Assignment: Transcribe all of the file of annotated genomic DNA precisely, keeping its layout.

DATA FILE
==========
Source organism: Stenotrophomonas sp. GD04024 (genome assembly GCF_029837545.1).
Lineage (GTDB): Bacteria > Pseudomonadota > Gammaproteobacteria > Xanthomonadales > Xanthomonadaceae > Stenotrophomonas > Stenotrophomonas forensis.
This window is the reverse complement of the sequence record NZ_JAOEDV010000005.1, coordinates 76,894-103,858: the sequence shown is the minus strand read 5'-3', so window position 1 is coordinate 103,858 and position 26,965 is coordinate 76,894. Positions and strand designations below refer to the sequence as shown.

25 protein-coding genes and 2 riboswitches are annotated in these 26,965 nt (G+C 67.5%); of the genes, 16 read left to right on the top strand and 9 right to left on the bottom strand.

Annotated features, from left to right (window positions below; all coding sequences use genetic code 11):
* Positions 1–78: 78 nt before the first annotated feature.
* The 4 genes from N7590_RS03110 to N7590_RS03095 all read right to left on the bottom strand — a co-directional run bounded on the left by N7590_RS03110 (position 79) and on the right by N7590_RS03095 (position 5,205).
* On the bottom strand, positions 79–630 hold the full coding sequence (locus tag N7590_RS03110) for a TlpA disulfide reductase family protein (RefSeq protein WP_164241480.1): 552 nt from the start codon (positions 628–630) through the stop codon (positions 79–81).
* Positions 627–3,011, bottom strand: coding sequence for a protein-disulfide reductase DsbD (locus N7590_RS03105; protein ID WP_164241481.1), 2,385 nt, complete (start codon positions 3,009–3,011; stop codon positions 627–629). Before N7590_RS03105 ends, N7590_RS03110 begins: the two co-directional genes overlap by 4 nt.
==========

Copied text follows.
Source organism: Stenotrophomonas sp. GD04024 (genome assembly GCF_029837545.1).
Lineage (GTDB): Bacteria > Pseudomonadota > Gammaproteobacteria > Xanthomonadales > Xanthomonadaceae > Stenotrophomonas > Stenotrophomonas forensis.
This window is the reverse complement of the sequence record NZ_JAOEDV010000005.1, coordinates 76,894-103,858: the sequence shown is the minus strand read 5'-3', so window position 1 is coordinate 103,858 and position 26,965 is coordinate 76,894. Positions and strand designations below refer to the sequence as shown.

25 protein-coding genes and 2 riboswitches are annotated in these 26,965 nt (G+C 67.5%); of the genes, 16 read left to right on the top strand and 9 right to left on the bottom strand.

Annotated features, from left to right (window positions below; all coding sequences use genetic code 11):
* Positions 1–78: 78 nt before the first annotated feature.
* The 4 genes from N7590_RS03110 to N7590_RS03095 all read right to left on the bottom strand — a co-directional run bounded on the left by N7590_RS03110 (position 79) and on the right by N7590_RS03095 (position 5,205).
* On the bottom strand, positions 79–630 hold the full coding sequence (locus tag N7590_RS03110) for a TlpA disulfide reductase family protein (RefSeq protein WP_164241480.1): 552 nt from the start codon (positions 628–630) through the stop codon (positions 79–81).
* Positions 627–3,011, bottom strand: coding sequence for a protein-disulfide reductase DsbD (locus N7590_RS03105; protein ID WP_164241481.1), 2,385 nt, complete (start codon positions 3,009–3,011; stop codon positions 627–629). Before N7590_RS03105 ends, N7590_RS03110 begins: the two co-directional genes overlap by 4 nt.